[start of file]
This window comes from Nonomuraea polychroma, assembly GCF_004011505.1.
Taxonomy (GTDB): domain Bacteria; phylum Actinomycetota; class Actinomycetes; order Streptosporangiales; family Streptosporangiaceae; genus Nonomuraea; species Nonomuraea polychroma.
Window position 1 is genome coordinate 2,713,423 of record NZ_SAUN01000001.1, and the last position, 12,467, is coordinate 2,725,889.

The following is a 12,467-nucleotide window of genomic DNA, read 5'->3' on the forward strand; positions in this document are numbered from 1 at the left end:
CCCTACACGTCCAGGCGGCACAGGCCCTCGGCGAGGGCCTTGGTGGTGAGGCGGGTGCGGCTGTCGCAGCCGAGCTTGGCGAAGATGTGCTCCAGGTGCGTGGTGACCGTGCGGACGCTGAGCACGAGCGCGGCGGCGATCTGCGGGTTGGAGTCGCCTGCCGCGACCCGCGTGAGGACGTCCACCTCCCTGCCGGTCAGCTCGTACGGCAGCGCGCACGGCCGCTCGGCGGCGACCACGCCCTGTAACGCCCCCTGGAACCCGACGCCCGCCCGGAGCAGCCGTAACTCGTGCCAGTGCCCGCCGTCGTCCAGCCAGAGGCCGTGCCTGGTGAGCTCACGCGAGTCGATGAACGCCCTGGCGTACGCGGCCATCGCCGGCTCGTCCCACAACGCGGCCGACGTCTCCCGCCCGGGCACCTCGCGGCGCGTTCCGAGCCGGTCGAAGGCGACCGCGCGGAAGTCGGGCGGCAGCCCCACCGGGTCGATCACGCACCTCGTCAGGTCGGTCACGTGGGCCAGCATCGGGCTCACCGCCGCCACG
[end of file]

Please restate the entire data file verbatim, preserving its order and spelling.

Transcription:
This window comes from Nonomuraea polychroma, assembly GCF_004011505.1.
Taxonomy (GTDB): domain Bacteria; phylum Actinomycetota; class Actinomycetes; order Streptosporangiales; family Streptosporangiaceae; genus Nonomuraea; species Nonomuraea polychroma.
Window position 1 is genome coordinate 2,713,423 of record NZ_SAUN01000001.1, and the last position, 12,467, is coordinate 2,725,889.

The following is a 12,467-nucleotide window of genomic DNA, read 5'->3' on the forward strand; positions in this document are numbered from 1 at the left end:
CCCTACACGTCCAGGCGGCACAGGCCCTCGGCGAGGGCCTTGGTGGTGAGGCGGGTGCGGCTGTCGCAGCCGAGCTTGGCGAAGATGTGCTCCAGGTGCGTGGTGACCGTGCGGACGCTGAGCACGAGCGCGGCGGCGATCTGCGGGTTGGAGTCGCCTGCCGCGACCCGCGTGAGGACGTCCACCTCCCTGCCGGTCAGCTCGTACGGCAGCGCGCACGGCCGCTCGGCGGCGACCACGCCCTGTAACGCCCCCTGGAACCCGACGCCCGCCCGGAGCAGCCGTAACTCGTGCCAGTGCCCGCCGTCGTCCAGCCAGAGGCCGTGCCTGGTGAGCTCACGCGAGTCGATGAACGCCCTGGCGTACGCGGCCATCGCCGGCTCGTCCCACAACGCGGCCGACGTCTCCCGCCCGGGCACCTCGCGGCGCGTTCCGAGCCGGTCGAAGGCGACCGCGCGGAAGTCGGGCGGCAGCCCCACCGGGTCGATCACGCACCTCGTCAGGTCGGTCACGTGGGCCAGCATCGGGCTCACCGCCGCCACG